Home Room is so focused on the dialogue between the two lead characters that it was vital to cast actresses that could carry such weight, fortunately for the audience two talented young actresses where found and employed. Busy Philipps brings a lot of emotional depth to her portrayal of Alicia. Philipps first came on the scene in the television series Freaks and Geeks, a show so such quality that it was almost immediately cancelled by the studio. In Freaks and Geeks Philipps also played an outsider looking to the good girl for friendship, perfect training for her role here. She gives Alicia qualities that the audience can identify with. It would have been easy to make us completely dislike Alicia but Philipps finds a way to humanize this otherwise cliché character. Like Philipps, Erika Christensen is a young woman to watch as her career blossoms. Her break out role was in Steven Soderbergh’s where she portrayed the drug addicted daughter of the new government drug czar. As with that role Christensen is able to commit completely to her part. In Home Room she takes the stereotypical perky good girl and layers a darker undercurrent into the presentation. The two young women have a discernable chemistry between them. In fact this is what holds Home Room together and makes it work as well as it does.

Home Room is the freshman feature film from director Paul F. Ryan. While Home Room is a bit too long, clocking in at 132 minutes it succeeds in reaching the audience on an emotional level without being too sappy or too much like a Lifetime film or prolonged after school special. Some additional editing would have served Home Room well, especially in the expository final scene. Ryan frames the scenes well giving the focus to the facial expressions and reaction of the actresses. While not perfect Ryan displays talent and is well worth watching as he hones his craft and develops his talent.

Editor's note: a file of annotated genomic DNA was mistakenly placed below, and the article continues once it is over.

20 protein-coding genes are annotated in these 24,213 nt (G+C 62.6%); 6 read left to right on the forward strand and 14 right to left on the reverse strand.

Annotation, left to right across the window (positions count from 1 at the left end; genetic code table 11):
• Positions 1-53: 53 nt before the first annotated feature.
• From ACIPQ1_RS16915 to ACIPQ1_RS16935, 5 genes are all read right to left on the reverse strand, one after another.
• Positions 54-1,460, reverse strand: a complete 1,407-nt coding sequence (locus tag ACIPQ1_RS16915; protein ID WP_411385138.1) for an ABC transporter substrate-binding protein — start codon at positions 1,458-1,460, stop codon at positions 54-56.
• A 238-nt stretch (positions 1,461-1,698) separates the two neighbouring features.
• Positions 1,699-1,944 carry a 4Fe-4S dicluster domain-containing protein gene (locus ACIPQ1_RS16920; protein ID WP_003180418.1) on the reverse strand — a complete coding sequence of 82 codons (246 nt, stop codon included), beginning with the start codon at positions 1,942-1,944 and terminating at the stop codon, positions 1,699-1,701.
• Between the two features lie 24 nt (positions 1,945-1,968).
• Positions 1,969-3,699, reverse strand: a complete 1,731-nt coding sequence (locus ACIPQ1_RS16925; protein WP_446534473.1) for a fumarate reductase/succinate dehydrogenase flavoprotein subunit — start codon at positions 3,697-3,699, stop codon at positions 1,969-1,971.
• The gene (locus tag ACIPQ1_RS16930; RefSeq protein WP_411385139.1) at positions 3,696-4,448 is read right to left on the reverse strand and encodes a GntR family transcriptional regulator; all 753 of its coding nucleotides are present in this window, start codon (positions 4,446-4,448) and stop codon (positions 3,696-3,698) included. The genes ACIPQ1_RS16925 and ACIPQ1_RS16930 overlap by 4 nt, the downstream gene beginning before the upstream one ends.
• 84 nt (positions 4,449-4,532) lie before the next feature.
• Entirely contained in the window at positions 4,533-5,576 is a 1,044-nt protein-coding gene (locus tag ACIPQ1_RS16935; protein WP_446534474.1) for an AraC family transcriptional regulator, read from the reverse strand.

Columbia/Tri-Star did an excellent job with Home Room. The video is absolutely stunning, better than most high profile films receive. There is excellent contrast between the blacks and colors and the palette is realistic and sharp. The audio is Dolby two-channel stereo and considering Home Room is a dialogue driven film, it is more than up to the requirements. The only real extra is a seven minute short that features where the director and main cast screen the film at Columbine. Home Room is a film worth having in your collection. Sure there are flaws but the performances carry the day.

Movie Review of Home Room by Doug MacLean of hometheaterinfo.com